@Coroc - Must be nice. :'( Wish I had players that cared.

Hell, I just had a player lose his cool and walk out of our group and one of the bitches that he had was the fact that I actually DO take the time to embed my characters in the setting. Called me a spotlight hogging so and so.

It really is frustrating sometimes. All I can do is continue to lead the horses to water.
 

Coroc

Explorer
That's just details. FR died for me after the spellplague, used to care now I don't. Moved onto Golarion and Midgard.
If I would master a FR campaign I would use grey box as a baseline since I own it and quite like it and use the supplementing "ruins of xyz" sets. I would not use anything in the official timeline after that.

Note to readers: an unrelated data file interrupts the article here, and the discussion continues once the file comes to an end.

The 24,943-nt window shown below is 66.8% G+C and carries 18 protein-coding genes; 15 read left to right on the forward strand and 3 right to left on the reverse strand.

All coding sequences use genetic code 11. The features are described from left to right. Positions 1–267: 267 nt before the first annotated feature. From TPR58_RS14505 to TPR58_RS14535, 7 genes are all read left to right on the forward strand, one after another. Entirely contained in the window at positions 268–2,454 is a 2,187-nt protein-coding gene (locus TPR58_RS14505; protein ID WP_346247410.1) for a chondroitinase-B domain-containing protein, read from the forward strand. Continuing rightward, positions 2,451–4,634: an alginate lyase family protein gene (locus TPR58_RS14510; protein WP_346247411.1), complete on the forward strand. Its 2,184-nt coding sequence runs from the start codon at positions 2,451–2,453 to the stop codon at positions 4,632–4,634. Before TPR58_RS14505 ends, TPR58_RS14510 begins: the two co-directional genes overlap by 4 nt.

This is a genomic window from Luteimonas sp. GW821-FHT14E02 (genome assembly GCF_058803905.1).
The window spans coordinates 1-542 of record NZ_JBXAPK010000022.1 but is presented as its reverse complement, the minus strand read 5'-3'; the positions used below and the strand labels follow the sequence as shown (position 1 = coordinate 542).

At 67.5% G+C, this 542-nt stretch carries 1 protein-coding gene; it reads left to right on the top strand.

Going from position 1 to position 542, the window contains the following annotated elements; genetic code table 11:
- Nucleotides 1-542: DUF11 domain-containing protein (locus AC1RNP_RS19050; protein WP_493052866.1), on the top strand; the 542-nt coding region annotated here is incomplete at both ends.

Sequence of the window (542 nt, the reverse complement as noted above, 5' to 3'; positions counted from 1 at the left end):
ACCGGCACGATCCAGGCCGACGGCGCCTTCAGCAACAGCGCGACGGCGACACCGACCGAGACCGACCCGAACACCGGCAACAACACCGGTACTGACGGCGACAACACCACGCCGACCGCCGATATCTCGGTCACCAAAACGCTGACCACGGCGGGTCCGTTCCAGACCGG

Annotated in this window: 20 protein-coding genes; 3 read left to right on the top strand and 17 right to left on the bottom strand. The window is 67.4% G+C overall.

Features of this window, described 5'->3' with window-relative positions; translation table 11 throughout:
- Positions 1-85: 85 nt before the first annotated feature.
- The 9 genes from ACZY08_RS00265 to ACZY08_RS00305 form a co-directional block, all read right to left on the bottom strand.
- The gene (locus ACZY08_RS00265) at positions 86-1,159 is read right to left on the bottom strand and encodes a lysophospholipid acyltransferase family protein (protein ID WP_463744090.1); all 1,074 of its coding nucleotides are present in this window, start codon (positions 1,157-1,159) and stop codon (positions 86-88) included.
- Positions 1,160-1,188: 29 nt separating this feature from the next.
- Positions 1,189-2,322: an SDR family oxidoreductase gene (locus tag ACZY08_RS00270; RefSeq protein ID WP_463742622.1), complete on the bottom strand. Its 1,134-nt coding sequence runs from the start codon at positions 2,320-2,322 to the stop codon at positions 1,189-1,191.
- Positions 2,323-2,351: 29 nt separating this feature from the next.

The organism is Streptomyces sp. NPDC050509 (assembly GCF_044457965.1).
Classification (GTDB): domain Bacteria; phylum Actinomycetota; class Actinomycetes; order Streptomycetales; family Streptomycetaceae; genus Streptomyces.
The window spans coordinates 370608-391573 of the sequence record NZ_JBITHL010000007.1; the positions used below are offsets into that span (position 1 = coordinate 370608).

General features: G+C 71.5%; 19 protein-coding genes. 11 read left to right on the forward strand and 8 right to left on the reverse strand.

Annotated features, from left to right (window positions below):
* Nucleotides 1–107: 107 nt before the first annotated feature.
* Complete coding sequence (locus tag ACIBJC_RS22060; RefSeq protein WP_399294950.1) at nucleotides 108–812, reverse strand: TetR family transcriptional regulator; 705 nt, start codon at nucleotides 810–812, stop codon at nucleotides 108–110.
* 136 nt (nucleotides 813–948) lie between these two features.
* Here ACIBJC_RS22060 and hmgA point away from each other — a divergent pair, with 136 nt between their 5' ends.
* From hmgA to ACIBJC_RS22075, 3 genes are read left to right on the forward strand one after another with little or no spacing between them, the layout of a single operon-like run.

But my DM is using the new 5e material so no options there. When I do dm it is greyhawk anyway. I intend to DM DS for my group after that greyhawk campaign, hopefully.
 

S'mon

Legend
If I would master a FR campaign I would use grey box as a baseline since I own it and quite like it and use the supplementing "ruins of xyz" sets. I would not use anything in the official timeline after that.

But my DM is using the new 5e material so no options there. When I do dm it is greyhawk anyway. I intend to DM DS for my group after that greyhawk campaign, hopefully.
They did set up 5e FR so you can use the official adventures at any point in the 1e-5e timeline. This leads to quite a few oddly ageless NPCs!